Self-Directed IRA


A Self-Directed Individual Retirement Account (IRA) is a specialized IRA that lets the IRA owner invest in a larger array of investments such as Real Estate, private stock, and LLCs in addition to more traditional IRA investments such as stock and bonds. Anyone is eligible to have a self-directed IRA.

As with a traditional IRA, the advantage of self-directed IRAs is that all contributions to the account are tax-deductible. For example, if someone puts in $2,000 into an IRA account and is in the 25% tax bracket, his tax liability decreases by $500. Transactions within the account, such as interest, dividends, and capital gains are not subject to tax while still in the account. However, the account owner has to keep the money in the IRA account till the age of 59 1/2 and faces a 10% penalty for withdrawing early. Withdrawals after the age of 59 1/2 are subject to federal taxes.

The founder of PENSCO Trust Company, a self-directed IRA custodian, estimates that less than 2% of the $3.7 trillion IRA market is held in self-directed IRAs. [1]

Self-Directed IRA vs. Traditional IRA

In essence, a self-directed IRA is a specialized Traditional IRA. Most IRA custodians limit account investments to traditional brokerage accounts (stocks, bonds, mutual funds), but a self-directed IRA can invest in real estate, mortgages, franchises , and private stock in addition to stocks, bonds, and funds.

A self-directed IRA is subject to the same taxes as a traditional IRA, however it can incur additional taxes depending on its investments. The primary caveat of a self-directed IRA is that it cannot hold any assets that are employed for the owner’s personal benefit or are used for the benefit of the owner’s lineal family or spouse. For example, an IRA-owned property cannot be rented to a family member. If any asset held in a self-directed IRA has been employed for personal use or for the gain of any other personal benefit, it can become immediately taxable.

Limited by the same IRS restrictions as a traditional IRA, self-directed IRAs are not allowed to invest in:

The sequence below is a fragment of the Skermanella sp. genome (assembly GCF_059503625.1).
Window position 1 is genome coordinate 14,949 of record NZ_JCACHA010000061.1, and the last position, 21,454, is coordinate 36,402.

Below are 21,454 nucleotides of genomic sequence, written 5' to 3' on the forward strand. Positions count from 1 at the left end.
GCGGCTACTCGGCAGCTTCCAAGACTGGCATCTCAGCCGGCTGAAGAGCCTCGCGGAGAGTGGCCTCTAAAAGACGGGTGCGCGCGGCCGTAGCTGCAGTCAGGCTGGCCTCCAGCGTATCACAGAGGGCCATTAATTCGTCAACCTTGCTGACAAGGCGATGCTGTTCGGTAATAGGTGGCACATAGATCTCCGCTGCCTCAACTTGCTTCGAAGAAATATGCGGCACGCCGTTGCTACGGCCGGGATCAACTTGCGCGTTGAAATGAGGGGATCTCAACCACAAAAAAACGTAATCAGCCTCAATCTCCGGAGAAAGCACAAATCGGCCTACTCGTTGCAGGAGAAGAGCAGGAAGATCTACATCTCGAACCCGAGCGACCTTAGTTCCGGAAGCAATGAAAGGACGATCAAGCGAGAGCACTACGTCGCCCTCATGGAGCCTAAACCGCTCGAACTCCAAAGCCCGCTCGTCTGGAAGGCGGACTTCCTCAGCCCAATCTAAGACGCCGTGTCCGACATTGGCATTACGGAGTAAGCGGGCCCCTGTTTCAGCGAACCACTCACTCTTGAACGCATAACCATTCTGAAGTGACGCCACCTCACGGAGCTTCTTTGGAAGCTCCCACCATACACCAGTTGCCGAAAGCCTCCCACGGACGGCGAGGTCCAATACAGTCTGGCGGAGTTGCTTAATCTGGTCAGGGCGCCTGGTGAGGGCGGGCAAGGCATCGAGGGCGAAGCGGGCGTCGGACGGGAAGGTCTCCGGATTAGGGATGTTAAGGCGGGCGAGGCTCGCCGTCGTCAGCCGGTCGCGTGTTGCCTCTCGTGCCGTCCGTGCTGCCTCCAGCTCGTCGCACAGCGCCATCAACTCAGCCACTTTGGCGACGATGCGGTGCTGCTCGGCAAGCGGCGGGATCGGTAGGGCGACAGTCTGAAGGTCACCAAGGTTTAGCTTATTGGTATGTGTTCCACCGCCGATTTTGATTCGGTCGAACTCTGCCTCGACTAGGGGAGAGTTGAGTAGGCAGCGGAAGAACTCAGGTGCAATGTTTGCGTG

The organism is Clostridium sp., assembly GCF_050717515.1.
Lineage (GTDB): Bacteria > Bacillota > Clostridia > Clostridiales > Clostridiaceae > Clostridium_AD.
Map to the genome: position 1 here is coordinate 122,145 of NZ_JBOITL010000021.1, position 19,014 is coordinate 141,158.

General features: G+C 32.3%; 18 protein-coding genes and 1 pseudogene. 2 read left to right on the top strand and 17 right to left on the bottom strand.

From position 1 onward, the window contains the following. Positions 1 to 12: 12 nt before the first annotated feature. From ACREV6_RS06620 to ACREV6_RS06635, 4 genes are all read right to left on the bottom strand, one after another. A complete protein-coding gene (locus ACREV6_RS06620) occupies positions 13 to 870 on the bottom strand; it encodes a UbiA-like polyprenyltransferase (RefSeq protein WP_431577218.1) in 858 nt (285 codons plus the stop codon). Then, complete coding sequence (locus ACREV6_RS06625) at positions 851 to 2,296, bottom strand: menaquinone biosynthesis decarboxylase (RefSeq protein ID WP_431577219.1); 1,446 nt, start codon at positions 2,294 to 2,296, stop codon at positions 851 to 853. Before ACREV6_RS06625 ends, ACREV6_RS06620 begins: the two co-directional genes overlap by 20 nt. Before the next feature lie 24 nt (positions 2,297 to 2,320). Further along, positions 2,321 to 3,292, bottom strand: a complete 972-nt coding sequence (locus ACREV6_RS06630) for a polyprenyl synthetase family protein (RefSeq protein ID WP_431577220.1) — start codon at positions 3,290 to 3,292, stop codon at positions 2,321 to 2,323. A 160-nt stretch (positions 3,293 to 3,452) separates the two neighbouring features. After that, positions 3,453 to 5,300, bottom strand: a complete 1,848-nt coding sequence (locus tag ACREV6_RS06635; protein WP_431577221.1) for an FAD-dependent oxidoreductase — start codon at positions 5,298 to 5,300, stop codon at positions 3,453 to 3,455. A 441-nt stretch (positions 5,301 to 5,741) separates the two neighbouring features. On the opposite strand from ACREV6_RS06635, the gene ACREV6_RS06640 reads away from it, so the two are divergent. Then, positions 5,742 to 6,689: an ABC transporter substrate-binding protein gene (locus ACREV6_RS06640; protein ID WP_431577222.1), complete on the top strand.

The primary disadvantage of a self-directed IRA is the increased risk associated with allowing IRA funds to be invested in almost any security. Traditional IRAs are usually invested in traditional securities that have some form of regulation (i.e. stocks, bonds), but the freedom of self-directed IRAs allows the fund to be invested in less regulated investments (i.e. private stock, foreign real estate) that potentially pose greater risk.

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Self-Directed vs. Traditional IRAs[2]


Anyone is eligible to set up a Self-Directed IRA, however self-directed IRA's are subject to more complicated regulations (depending on what the account is invested in) and not every IRA custodian has the expertise necessary to administer such an account.

A popular trend in self-directed IRA management is for the account owner to set up an LLC, invest the IRA in this LLC and then use the LLC to make investments. However, this is only one of many investing strategies and not mandatory to allow for the full range of possible investments.

The annual contribution limit for 2008 is $5,000 or total earned income whichever is less, for individuals under the age of 50. For individuals over the age of 50, the annual limit is $6,000. These amounts are the maximum contribution allowed to any IRA account. For example: If a person under 50 puts in $3,000 into a Roth IRA account, he or she can only put another $2,000 into a traditional or self-directed IRA. In the case of married couples, each spouse is eligible to contribute individually.

How to Open a Self-Directed IRA

IRAs are managed by custodians. Custodians can be any type of financial institutions which offer IRA accounts, however not all custodians offer self-directed IRA accounts. The IRS explicitly permits custodians to impose their own restrictions and policies above the IRS rules. As a result, most custodians do not allow an IRA to hold real estate unless it is held indirectly by a Real Estate Investment Trust (REIT), however custodians that permit self-directed IRAs don't have these stipulations. Banks, insurance companies, mutual funds and brokerage firms are all valid IRA custodians.

Advantages of a Self-Directed IRA

  • Ability to invest in: real estate, rental properties, LLCs, private stock, hedge funds, mutual funds, and stocks and bonds
  • Opportunity for account owners to invest in things they are more familiar with (ex: real estate agent can buy land)
  • Increased control over investment strategies and decisions
  • Protection from Bankruptcy and creditors - Up to $1,000,000 of IRA assets are exempt from a bankruptcy under the US bankruptcy code. Many states also have laws that prohibit judgments from lawsuits to be satisfied by seizure of IRA assets. However, the protection does not normally apply in the case of divorce, fraud, failure to pay taxes, and deeds of trust.
  • Alternative investments allow account owners to maximize investment returns by investing in areas of expertise and private assets. As with all IRA investments, taxes on investment returns are deferred until funds are withdrawn from the account.
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